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Google Camera App Review for Android 4.4+

On April 16th Google released a their camera app for all Android devices running 4.4 or higher.  With this app you get some clever and unique new ways to take pictures of your world.  Included are a standard still camera, standard video camera, a lens blur camera, panorama camera, and photo sphere camera.  Below I will highlight each one and the features that come with it.

 

Standard Camera

Google Camera App in Camera Mode
Google Camera App in Camera Mode

The standard camera is, well, pretty standard.  It includes a toggle between front and rear facing cameras.  Flash settings between on, off, and automatic.  An HDR toggle.  Also a toggleable photogrid.

 

Video Camera

Google Camera in Video Mode
Google Camera in Video Mode

The video camera will only take video in landscape mode, which is fine by me as seeing you tube videos of upright phone video bugs me for some reason.  There are toggles for front and rear facing, light on or off, and a photo grid.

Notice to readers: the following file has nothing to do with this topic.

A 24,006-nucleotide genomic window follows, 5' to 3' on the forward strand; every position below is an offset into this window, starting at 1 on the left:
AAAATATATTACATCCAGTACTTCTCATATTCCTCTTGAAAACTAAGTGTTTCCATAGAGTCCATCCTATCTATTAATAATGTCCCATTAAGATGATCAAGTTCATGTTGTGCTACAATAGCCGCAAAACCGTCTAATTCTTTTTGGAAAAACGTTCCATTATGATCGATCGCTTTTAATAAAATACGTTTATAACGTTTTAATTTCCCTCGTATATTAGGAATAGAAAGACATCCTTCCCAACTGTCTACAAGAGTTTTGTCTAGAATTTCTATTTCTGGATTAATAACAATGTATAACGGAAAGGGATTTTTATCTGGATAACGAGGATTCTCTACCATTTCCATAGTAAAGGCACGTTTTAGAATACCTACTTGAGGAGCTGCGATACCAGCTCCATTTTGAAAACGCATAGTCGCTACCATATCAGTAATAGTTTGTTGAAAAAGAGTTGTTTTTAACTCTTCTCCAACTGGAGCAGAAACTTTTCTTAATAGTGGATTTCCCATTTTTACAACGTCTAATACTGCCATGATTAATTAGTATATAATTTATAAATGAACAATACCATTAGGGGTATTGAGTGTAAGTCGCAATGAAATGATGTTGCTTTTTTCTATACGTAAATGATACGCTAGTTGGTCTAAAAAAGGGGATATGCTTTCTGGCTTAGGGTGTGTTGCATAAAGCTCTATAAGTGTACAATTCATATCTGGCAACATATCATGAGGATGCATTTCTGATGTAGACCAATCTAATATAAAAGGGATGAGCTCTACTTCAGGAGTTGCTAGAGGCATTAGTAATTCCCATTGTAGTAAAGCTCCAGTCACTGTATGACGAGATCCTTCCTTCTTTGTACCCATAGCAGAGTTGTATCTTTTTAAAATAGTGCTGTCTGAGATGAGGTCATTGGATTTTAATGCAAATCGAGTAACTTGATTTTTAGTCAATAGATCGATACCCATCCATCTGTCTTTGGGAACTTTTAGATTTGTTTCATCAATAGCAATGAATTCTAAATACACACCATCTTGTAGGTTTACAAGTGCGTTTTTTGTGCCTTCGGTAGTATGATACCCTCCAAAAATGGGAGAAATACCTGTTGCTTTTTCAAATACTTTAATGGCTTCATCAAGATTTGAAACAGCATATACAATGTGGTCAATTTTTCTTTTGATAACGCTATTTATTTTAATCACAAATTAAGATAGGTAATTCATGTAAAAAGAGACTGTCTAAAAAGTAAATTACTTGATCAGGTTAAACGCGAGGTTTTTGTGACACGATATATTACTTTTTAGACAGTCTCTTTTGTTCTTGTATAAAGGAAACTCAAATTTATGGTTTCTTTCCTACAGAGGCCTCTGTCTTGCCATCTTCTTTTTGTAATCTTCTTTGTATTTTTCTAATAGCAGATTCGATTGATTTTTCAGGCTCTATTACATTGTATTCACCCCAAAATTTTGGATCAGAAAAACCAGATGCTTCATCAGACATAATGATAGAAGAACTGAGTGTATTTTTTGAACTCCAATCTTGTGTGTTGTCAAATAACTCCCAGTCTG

Lens Blur Camera

image2Proper lens blur is usually reserved for high end cameras with lenses, but google has managed to replicate this effect fairly well by the use of clever coding.  When in this mode you take a picture as you normally would, but then once the photo is taken you move the camera up slightly keeping the main subject centered in the frame.

Image taken using Photo Blur Mode in the Google Camera App
Image taken using Photo Blur Mode in the Google Camera App

What this does is gives the software something to compare to to gather depth information.  It takes a little practice to get the technique down, but once you do you can take some impressive photos.   Although no flash, you can switch from rear and front facing cameras and a photo grid.